A pilot study of ranolazine in patients with intermittent claudication.
Author(s): Ma A, Garland WT, Smith WB, Skettino S, Navarro MT, Chan AQ, Anderson BE, Cooke JP
Affiliation(s): Stanford University School of Medicine, Stanford, CA, USA.
Publication date & source: 2006-12, Int Angiol., 25(4):361-9.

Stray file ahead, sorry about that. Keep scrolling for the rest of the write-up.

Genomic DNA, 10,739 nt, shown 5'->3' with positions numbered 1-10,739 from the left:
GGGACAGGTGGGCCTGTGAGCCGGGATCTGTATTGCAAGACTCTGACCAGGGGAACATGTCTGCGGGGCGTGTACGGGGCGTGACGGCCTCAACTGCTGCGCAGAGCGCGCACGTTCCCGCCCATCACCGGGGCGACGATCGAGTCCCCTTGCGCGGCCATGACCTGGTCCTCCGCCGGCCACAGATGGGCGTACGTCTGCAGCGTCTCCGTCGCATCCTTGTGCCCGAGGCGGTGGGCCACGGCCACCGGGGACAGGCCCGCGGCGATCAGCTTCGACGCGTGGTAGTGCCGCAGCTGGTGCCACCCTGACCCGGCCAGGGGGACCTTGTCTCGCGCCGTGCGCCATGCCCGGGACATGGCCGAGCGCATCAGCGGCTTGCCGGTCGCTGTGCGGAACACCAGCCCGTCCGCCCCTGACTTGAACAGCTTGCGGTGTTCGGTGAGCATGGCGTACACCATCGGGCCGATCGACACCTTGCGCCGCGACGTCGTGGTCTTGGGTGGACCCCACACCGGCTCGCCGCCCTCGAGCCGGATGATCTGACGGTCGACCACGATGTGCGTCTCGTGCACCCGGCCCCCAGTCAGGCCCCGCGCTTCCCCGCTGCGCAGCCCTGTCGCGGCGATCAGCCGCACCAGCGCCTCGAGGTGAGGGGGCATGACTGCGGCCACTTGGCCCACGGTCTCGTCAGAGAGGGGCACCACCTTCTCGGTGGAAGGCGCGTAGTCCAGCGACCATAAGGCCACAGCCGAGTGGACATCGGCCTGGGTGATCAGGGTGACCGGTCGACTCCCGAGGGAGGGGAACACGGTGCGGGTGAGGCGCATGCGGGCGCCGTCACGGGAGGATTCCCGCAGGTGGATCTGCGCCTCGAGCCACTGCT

AIM: This pilot study provides preliminary information regarding safety and changes in exercise performance during treatment with ranolazine extended-release in patients with reproducible claudication during exercise treadmill testing (ETT). METHODS: We enrolled 45 patients with documented peripheral arterial disease, reproducible claudication on ETT, and ankle-brachial indices <0.85 at rest that decreased by at least 0.15% or 20% immediately postexercise. Randomized patients received double-blind treatment with either ranolazine 1 000 mg b.i.d. (n=22) or placebo (n=23) for 4 weeks. RESULTS: Compared with baseline, peak walking time (PWT) increased (mean+/-SEM) by 53+/-34 s with ranolazine (P=0.13) and by 41+/-33 s with placebo (P=0.22). Pain-free walking time during ETT increased by 62+/-18 s with ranolazine (P=0.002) and 36+/-18 s with placebo (P=0.045). Supplemental analyses, excluding patients with baseline exercise duration (16 min and (12 min, showed additional improvement with ranolazine on PWT. CONCLUSIONS: Ranolazine was well tolerated and these data provide a rationale for proceeding with a definitive trial.